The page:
The idea behind synchronized wrestling is to push the limits of kayfabe farther than they’ve ever been pushed, to actually give the fans what they really want, and that is total control over the real winners and losers of the match by voting on whose performance was the best.

Besides the format I already suggested of industry experts watching and judging the performance in an Olympic-style format, there could also be a fan interactive version where the people from home vote on who gave the best performance.

There are so many spin-offs you could have as a result of this idea as well. How about “Wrestling with the Stars” instead of “Dancing with the Stars”? You could also do it in a “Got Talent” kind of way as well where the judges watch live and have the power to give you the “X” if they don’t like your performance. The options are seemingly limitless

I’m sure there are lots of old-timers out there who would blow a gasket if they heard this idea because that’s not the kind of wrestling they were brought up on, but even if you watch WWE nowadays, it’s not that far of a stretch. Even Lucha Underground is a completely different way of presenting the sport within the realm of a science fiction TV series. Besides, I’m sure the competitive ice skaters don’t look down upon figure skaters, do they? The Harlem Globetrotters are super talented in their own way, aren’t they? When they come to town, I’m sure even Kobe Bryant wants his picture taken with them. So, why should pro wrestlers look down on synchronized wrestling? And hey, even if it doesn’t catch on in America, for sure there will be a market for it in Japan, right?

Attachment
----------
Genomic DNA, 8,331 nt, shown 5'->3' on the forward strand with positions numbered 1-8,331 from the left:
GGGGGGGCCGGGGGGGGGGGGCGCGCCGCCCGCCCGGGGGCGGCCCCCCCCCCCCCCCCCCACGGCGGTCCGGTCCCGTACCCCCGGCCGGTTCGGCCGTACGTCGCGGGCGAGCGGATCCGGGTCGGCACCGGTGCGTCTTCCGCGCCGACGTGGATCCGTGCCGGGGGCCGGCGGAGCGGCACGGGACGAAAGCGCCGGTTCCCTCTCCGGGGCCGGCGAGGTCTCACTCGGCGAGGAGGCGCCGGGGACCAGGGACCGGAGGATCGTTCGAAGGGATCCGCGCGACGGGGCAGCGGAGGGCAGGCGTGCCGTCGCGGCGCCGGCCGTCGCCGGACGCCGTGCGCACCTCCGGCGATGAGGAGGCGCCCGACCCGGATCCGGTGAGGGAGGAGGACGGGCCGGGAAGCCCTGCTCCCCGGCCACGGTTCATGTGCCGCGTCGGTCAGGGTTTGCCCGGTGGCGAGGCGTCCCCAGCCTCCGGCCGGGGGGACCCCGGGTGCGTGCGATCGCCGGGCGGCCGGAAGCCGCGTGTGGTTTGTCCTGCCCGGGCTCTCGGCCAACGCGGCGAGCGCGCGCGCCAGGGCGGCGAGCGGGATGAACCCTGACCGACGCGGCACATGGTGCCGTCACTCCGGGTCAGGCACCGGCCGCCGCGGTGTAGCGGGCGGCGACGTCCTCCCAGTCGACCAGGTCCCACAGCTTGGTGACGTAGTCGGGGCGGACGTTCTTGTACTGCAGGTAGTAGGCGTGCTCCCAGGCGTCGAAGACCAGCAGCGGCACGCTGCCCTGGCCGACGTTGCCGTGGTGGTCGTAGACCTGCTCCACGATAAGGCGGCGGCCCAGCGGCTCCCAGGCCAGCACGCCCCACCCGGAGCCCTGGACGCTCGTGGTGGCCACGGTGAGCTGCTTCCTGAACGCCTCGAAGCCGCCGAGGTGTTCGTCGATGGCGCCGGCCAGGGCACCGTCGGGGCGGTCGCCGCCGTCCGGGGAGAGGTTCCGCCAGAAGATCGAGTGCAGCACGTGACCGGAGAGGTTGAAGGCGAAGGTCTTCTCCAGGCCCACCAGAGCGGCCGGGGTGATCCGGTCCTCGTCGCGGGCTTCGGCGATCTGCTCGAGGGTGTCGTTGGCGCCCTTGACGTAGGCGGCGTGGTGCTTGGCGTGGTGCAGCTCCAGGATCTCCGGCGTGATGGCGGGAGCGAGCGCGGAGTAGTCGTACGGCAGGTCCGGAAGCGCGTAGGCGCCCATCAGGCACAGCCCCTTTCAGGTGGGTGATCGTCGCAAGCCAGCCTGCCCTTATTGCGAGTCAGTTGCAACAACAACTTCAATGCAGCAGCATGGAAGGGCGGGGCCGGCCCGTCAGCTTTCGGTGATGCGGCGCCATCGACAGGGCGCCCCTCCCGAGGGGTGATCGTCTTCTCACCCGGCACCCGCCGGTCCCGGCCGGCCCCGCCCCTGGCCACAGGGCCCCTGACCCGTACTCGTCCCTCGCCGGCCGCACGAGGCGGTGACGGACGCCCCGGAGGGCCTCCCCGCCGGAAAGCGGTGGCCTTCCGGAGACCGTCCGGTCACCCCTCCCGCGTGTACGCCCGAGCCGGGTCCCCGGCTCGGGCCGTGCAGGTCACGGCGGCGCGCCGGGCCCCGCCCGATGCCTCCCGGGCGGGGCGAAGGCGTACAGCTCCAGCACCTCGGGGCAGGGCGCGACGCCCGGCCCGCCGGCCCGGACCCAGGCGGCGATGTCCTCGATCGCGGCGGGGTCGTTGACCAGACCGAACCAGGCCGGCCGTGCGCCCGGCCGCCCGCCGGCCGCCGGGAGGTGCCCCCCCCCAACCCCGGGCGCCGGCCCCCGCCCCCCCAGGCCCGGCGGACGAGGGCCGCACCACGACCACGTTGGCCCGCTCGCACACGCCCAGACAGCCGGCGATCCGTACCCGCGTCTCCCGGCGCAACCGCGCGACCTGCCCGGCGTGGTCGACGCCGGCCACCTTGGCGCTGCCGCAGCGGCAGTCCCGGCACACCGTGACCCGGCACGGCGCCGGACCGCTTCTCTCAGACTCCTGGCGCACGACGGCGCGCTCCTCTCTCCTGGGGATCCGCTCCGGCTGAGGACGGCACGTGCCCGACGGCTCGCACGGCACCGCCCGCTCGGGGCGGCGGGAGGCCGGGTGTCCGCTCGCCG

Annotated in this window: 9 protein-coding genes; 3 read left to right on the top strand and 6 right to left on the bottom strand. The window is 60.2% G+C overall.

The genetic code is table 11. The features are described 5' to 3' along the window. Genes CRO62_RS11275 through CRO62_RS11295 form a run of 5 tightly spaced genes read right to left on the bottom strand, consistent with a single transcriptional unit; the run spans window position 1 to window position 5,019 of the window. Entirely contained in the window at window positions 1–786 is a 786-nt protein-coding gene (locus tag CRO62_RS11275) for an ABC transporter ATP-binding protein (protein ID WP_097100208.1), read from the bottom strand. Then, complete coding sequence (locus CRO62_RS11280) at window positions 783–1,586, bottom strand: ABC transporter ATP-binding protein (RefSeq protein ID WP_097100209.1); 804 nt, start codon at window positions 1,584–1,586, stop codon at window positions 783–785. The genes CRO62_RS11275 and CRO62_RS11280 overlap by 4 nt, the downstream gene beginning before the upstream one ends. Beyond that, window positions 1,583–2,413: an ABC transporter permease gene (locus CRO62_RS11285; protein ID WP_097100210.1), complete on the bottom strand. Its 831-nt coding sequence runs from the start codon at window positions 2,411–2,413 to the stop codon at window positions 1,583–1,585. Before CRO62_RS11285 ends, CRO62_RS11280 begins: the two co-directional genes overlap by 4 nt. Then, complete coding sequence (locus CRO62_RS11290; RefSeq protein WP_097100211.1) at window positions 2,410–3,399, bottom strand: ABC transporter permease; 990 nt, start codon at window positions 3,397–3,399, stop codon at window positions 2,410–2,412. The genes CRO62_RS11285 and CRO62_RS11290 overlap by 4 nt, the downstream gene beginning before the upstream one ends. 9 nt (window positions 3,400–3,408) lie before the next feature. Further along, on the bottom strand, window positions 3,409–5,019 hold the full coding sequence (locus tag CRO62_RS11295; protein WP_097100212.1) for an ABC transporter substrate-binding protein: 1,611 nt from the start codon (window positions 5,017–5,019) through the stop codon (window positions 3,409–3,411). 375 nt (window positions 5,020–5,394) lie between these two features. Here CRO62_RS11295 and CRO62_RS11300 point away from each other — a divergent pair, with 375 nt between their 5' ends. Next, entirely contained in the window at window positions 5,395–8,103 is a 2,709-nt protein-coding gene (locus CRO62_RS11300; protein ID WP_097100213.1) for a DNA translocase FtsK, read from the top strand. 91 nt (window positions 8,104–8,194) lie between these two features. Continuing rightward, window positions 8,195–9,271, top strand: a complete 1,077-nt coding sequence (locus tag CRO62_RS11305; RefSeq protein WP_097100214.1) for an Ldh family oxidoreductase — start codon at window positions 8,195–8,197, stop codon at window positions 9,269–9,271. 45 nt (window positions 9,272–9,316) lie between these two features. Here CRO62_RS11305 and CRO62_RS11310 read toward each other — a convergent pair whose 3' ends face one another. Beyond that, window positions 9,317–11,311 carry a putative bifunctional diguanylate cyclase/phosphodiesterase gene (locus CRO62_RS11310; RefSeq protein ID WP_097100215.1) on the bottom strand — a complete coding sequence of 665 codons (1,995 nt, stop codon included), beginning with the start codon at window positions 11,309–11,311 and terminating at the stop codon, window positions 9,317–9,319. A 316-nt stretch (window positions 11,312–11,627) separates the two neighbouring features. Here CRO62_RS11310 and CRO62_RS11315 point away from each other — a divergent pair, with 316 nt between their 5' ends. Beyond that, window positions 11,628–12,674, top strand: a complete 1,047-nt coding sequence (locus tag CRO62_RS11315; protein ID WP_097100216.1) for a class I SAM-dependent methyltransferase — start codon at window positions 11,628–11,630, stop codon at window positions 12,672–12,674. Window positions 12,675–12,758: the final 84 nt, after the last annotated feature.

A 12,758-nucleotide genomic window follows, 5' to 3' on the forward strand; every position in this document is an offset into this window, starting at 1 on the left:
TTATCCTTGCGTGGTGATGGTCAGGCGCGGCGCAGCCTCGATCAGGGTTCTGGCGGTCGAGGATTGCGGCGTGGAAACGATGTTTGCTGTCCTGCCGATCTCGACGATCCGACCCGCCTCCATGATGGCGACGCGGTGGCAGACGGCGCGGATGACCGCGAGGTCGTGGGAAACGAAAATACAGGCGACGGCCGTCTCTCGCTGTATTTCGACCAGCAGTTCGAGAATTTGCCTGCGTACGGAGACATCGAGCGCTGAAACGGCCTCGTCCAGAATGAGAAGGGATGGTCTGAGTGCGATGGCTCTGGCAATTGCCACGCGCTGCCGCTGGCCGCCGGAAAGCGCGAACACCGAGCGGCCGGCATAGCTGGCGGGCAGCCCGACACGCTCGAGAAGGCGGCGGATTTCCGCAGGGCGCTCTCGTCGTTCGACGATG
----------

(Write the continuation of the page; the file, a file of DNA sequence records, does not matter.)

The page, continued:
I say take this over-produced, over-choreographed, no-selling, fan-pandering, Cirque du Soleil style of professional wrestling out of realm of professional wrestling and put it where it belongs - in a completely different genre of sports entertainment.

What did you think of the Richochet vs. Will Ospreay match? What do you think about the idea of synchronized wrestling? Would it work? Leave a comment on our Facebook page or send me an email and let me know. If anything, it’s great to see so many people talking about independent wrestling again. Cheers!

- Daniel Austin (Don Roid) (blog) (podcast)